Aug. 25 (UPI) -- Former Justice Department attorney and Trump loyalist Jeffrey Clark led a parade of seven co-defendants who surrendered themselves to Fulton County authorities after the former president was booked into the Georgia jail on Thursday.
Donald Trump surrendered himself at the Fulton County Jail in Georgia on Thursday night on a 13-count indictment for efforts to overturn the results of the 2020 election in Georgia.
Clark, whom Trump considered appointing as attorney general after the election to investigate his voter fraud allegations, was booked along with Georgia defendants Emily Hayes, Michael Roman, Shawn Still and Robert Cheeley.
Clark, who was a rising star in Trump's Justice Department when the then-president tried to name him attorney general in vigorous opposition of senior officials, faces two felony counts. He is trying to have his case moved to federal court.
Hayes, a former election supervisor in Coffey County, Ga., faces seven felony counts. Cheeley, a Georgia lawyer, is charged with 10 felony counts. Roman, a former Trump campaign official, is accused of seven felonies, including organizing people in Georgia and other swing states to present themselves as Electoral College members.
Still, a Georgia state senator charged with seven counts, is accused of being one of 16 so-called fake electors for Trump in the state.
The final two defendants -- Stephen Lee, an Illinois police chaplain, and Trevian Kutti, a former publicist for Kanye West -- turned themselves in Friday morning. Both are accused of trying to influence the testimony of Fulton County poll worker Ruby Freeman.
At the Fulton County Jail Thursday night, the former president was placed under arrest while protesters and supporters shouted outside.
He was processed in about 20 minutes, during which he agreed to a $200,000 bond. He also had to agree to other conditions about not intimidating co-defendants or witnesses in the case.
He was designated as inmate No. P01135809. Jail records indicate that Trump is 6 foot 3 inches tall and weighs 215 pounds.
After Trump left the jail and returned to the Hartsfield-Jackson Atlanta International Airport at which he arrived earlier, the former president made brief remarks, in which he said, "It's election interference. ... We did nothing wrong at all. And we have every right, every single right to challenge an election that we think is dishonest. So we think it's very dishonest."
He flew back to New Jersey after having been in Atlanta for more than an hour and a half.
Before his arrival in Atlanta on Thursday, his former chief of staff Mark Meadows surrendered in the afternoon and was released on $100,000 bond.
Also on Thursday, Fulton County District Attorney Fani Willis filed a motion to start the trial on Oct. 23, a change from her previous suggestion of March, 4, the day before Super Tuesday, when many states will hold 2024 presidential primary elections.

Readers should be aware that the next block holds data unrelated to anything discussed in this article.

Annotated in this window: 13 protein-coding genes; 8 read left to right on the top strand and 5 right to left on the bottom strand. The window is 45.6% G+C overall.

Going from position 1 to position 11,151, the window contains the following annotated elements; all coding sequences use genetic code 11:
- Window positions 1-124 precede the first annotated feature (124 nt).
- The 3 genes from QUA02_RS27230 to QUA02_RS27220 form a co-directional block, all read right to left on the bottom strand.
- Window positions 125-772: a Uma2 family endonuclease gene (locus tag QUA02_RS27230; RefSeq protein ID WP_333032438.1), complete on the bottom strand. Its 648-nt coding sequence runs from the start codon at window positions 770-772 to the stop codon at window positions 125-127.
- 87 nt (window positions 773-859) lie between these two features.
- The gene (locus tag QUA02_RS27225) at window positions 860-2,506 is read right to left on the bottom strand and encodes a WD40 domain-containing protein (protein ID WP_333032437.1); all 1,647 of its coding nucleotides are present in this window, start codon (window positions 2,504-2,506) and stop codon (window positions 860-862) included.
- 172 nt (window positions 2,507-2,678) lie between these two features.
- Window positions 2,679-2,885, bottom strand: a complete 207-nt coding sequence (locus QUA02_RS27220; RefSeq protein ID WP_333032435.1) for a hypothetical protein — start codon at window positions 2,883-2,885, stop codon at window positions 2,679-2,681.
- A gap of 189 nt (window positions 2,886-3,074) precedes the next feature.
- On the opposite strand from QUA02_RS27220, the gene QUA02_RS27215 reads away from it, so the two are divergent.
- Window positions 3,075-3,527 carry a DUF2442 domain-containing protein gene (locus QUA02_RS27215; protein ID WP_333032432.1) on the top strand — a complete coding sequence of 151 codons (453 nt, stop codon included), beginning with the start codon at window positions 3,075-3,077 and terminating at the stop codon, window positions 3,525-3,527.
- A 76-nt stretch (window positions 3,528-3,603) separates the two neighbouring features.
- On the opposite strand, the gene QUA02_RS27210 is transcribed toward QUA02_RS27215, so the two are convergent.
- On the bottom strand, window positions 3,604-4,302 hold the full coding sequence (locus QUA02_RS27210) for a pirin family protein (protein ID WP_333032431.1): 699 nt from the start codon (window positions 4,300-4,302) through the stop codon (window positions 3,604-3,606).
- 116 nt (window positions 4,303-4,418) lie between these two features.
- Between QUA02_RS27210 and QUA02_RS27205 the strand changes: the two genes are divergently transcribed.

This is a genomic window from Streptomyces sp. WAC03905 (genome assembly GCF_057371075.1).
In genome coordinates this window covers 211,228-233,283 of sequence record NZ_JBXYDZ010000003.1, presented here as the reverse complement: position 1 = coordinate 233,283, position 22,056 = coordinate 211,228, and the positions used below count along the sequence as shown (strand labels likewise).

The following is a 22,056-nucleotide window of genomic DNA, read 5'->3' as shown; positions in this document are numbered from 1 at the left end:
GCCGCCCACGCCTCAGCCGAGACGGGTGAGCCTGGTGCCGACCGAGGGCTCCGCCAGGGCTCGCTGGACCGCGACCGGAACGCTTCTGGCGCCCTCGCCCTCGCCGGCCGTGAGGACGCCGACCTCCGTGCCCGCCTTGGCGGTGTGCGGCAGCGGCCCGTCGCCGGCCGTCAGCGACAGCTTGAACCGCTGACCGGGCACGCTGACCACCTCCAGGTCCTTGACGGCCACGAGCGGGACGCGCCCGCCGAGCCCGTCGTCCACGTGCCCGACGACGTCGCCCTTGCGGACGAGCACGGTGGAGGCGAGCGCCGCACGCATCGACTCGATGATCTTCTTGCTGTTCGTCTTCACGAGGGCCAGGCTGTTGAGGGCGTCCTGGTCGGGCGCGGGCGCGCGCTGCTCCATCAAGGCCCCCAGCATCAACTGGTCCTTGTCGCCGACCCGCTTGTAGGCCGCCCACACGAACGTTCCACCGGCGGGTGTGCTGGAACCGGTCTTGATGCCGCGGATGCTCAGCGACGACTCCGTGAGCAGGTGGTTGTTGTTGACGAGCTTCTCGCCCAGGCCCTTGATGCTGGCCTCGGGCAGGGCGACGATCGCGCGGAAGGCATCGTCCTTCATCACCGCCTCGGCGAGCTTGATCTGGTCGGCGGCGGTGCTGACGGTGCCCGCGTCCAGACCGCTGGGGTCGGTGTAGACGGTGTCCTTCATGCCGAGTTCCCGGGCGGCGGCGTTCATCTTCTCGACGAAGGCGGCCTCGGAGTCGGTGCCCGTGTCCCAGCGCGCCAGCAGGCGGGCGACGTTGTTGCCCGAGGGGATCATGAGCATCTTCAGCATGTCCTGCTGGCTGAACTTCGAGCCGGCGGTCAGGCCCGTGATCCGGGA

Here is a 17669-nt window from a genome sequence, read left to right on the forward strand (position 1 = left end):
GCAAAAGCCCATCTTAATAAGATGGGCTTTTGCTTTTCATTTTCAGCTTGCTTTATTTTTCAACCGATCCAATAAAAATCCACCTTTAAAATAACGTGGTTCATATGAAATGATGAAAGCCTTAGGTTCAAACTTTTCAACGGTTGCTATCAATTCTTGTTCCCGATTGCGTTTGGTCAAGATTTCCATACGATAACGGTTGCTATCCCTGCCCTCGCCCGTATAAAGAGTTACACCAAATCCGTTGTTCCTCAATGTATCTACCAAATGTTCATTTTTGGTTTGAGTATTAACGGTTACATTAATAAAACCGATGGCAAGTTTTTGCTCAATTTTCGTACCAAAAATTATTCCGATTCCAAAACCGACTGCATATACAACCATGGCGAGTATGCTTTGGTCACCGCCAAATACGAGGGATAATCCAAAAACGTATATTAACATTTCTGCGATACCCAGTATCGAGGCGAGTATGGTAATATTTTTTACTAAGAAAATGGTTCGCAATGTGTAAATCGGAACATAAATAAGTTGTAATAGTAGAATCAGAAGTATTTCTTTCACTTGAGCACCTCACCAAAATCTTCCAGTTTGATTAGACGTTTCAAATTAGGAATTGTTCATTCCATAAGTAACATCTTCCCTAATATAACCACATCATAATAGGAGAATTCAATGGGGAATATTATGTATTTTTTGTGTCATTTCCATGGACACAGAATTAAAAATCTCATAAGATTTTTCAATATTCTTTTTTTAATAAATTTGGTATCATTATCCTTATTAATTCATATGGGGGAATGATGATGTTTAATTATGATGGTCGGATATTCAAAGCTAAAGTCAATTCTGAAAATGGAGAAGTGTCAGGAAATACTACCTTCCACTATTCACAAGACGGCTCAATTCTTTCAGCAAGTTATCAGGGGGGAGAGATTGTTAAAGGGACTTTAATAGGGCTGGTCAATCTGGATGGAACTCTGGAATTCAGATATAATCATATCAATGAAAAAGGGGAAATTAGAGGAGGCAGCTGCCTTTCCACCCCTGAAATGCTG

Before surrendering, Trump made a change to his legal counsel, dropping attorney Drew Findling and naming Steven Sadow as lead counsel.
Trump met with Sadow shortly after landing in Atlanta, according to NBC.
He and 18 co-defendants were given a deadline of noon Friday to voluntarily surrender at the jail, which is open 24 hours a day.
Trump, who is seeking the GOP nomination for re-election, has agreed to a $200,000 bond, along with a list of strict conditions for his release. He is not allowed to make any direct or indirect threat against any witnesses, co-defendants, victims, property or the community. The order includes any posts he makes on social media.
ABC reports that Foster Bail Bonds LLC says Trump has paid $20,000 for a down payment on his $200,000 bond.
As he was processed at the jail, Trump was weighed, fingerprinted and had his mugshot taken, the same process his co-defendants went through.
After being processed Trump's motorcade returned to Hartsfield-Jackson Atlanta International Airport.
As Trump awaits trial, he has been ordered by the court to refrain from making any statements that could be seen as threatening or intimidating witnesses or interfering with the judicial process, including on social media.
Earlier this month, Trump made a social media post advising former Georgia, Lt. Gov. Jeff Duncan not to testify.
Defendants who had previously surrendered included:
Rudy Giuliani, former Trump lawyer, faces 13 counts. His bond is $150,000.
Meadows, who faces two counts, was given a $100,000 bond.
Sidney Powell, former Trump election lawyer, faces seven counts. Her bond was set at $100,000.
Jenna Ellis, former Trump campaign lawyer, faces two counts. Her bond is set at $100,000.
Scott Hall, a Georgia bail bondsman, faces seven counts. His bond was $10,000.
John Eastman, a conservative lawyer, is charged with nine counts and was freed on a $100,000 bond.
Cathy Latham, a Republican Party leader in Coffee County, Ga., faces 11 counts. Her bond was $75,000.
David Shafer, the former chairman of the Georgia GOP, is charged with eight counts. His bond was $75,000.
Kenneth Chesebro, a conservative lawyer, was charged with seven counts. His bond was set for $100,000.
Ray Smith III, a lawyer for Trump's re-election campaign, faces 12 charges. His bond was $50,000.
Harrison "Willie" Floyd, leader of Black Voices For Trump, charged with three counts. Floyd did not negotiate a bond release.
Meadows had asked the court to block his arrest, requesting an extension of one business day. He also seeks to move the case out of the Fulton County Superior Court to federal court.
Arrest warrants will become active for defendants who do not voluntarily surrender by Friday's deadline.
The Georgia case is Trump's fourth criminal indictment. He also faces charges related to mishandling classified documents in Florida; business fraud in New York; and a conspiracy to overturn the 2020 election results, culminating in the Jan. 6, 2021, assault on the U.S. Capitol, in Washington.